ugss_history_pic_lThe Gurkhas have been part of the British Army for almost 200 years, beginning in 1816 when the British East India Company signed the Sugauli Peace Treaty with Nepal that allowed them to recruit local men. Gurkhas had fought them to a bloody stand still on a number of occasions and the Company was keen to have such a martial race on their side.

Lieutenant Frederick Young was one of those fighting the Gurkhas in 1815. His troops ran away and only he refused to run as he was surrounded. The Gurkhas admired his courage and told him, “We could service under men like you.” He is known as the father of the Brigade of Gurkhas. He later recruited 3,000 of them and became the commanding officer of a battalion, later name the 2nd King Edward VII’s Own Gurkha Rifles’.

Gurkhas are famous for carrying the ‘kukri’ blade, a curved knife, and there is a myth saying, that once drawn, it must be blooded before it is sheathed. Gurkhas remained loyal to Britain during the Indian Mutiny and have fought for Britain in every major conflict since then winning 13 Victoria Crosses to date.

They have seen active service in Burma, Afghanistan, the North West frontiers of India, Persia, Malta, Cyprus, Italy, France, Borneo and Malaya. At the beginning of the First World War, the King of Nepal placed the entire Nepalese army at the disposal of the British Crown. More than 20,000 of them were killed or injured, an almost unimaginable loss to a nation with a population of just 4 million.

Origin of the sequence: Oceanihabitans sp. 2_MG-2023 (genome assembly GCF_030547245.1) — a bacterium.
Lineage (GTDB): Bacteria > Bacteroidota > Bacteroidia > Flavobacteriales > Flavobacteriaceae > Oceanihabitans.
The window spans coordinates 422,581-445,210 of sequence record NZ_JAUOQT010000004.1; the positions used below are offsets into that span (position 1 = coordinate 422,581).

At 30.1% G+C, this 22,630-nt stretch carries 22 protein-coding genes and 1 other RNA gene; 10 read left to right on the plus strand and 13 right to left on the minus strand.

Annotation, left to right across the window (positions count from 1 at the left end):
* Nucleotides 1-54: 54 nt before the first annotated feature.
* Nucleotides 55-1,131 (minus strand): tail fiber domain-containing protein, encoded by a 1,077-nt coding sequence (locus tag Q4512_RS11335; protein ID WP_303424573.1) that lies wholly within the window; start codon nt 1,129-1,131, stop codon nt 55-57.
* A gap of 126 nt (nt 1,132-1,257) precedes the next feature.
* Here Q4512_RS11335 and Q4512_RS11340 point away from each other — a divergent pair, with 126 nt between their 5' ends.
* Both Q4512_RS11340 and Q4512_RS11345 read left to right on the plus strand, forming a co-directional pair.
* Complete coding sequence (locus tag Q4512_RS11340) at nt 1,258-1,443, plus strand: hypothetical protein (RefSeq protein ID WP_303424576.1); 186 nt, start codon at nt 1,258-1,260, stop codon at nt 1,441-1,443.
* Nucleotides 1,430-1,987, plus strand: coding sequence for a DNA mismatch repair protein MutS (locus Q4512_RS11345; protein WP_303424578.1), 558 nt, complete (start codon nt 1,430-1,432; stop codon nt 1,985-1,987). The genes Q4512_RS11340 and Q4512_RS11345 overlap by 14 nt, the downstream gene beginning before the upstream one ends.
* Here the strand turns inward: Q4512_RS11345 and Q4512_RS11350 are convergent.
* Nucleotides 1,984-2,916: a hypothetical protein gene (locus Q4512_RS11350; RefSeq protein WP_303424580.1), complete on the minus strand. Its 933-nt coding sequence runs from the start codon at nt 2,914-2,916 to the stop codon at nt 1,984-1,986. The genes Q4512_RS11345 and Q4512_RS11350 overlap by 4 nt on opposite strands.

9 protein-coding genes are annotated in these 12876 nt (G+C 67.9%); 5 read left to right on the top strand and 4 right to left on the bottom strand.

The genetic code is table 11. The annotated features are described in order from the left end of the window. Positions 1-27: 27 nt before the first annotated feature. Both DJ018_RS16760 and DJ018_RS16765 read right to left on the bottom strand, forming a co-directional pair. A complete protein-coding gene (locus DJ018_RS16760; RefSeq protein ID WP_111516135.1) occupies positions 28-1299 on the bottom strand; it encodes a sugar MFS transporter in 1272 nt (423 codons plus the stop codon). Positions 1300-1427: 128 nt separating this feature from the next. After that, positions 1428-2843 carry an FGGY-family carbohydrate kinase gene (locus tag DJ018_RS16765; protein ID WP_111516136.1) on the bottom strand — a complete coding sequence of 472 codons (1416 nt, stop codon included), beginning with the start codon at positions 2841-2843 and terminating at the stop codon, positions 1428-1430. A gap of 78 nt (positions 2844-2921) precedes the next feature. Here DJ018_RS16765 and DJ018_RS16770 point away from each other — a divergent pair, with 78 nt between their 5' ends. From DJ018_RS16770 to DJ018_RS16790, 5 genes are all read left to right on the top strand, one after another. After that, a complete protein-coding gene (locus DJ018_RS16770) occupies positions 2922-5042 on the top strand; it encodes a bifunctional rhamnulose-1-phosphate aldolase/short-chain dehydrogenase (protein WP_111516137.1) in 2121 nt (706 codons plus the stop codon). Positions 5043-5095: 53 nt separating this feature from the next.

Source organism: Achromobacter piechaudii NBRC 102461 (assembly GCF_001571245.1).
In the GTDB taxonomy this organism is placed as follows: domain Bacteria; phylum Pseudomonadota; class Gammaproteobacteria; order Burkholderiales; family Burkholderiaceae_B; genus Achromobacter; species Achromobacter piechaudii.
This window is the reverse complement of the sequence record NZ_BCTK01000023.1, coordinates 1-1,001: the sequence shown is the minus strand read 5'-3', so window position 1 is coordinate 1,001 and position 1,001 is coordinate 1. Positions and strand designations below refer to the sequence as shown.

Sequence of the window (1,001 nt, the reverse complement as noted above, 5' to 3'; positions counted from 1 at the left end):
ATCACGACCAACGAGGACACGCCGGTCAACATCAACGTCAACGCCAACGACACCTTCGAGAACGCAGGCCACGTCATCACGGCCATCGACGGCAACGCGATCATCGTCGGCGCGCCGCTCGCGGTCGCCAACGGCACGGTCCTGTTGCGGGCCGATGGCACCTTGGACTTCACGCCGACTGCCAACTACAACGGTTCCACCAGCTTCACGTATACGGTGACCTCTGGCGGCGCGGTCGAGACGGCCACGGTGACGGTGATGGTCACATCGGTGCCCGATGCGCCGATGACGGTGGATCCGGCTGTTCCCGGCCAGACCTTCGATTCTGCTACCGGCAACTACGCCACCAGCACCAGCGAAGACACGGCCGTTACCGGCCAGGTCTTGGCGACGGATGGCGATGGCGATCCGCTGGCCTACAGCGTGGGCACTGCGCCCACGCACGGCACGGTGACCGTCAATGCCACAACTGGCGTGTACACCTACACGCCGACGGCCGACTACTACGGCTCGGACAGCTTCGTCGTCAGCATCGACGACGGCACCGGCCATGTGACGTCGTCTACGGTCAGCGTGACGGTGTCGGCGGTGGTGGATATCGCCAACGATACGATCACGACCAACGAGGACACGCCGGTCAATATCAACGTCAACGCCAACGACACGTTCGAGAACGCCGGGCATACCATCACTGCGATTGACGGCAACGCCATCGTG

Professor Sir Ralph Turner MC served with the 3rd Queen Alexandra’s Own Gurkha Rifles and in 1931 quoted:

“As I write these words, my thoughts return to you who were my comrades. Once more I hear the laughter with which you greeted every hardship. Once more I see you in your bivouacs or about your fires, on forced march or in the trenches, now shivering with wet and cold, now scorched by a pitiless and burning sun. Uncomplaining you endure hunger, thirst and wounds, and at the last your unwavering lines disappear into the smoke and wrath of battle. Bravest of the brave, most generous of the generous, never had country more faithful friends than you.”

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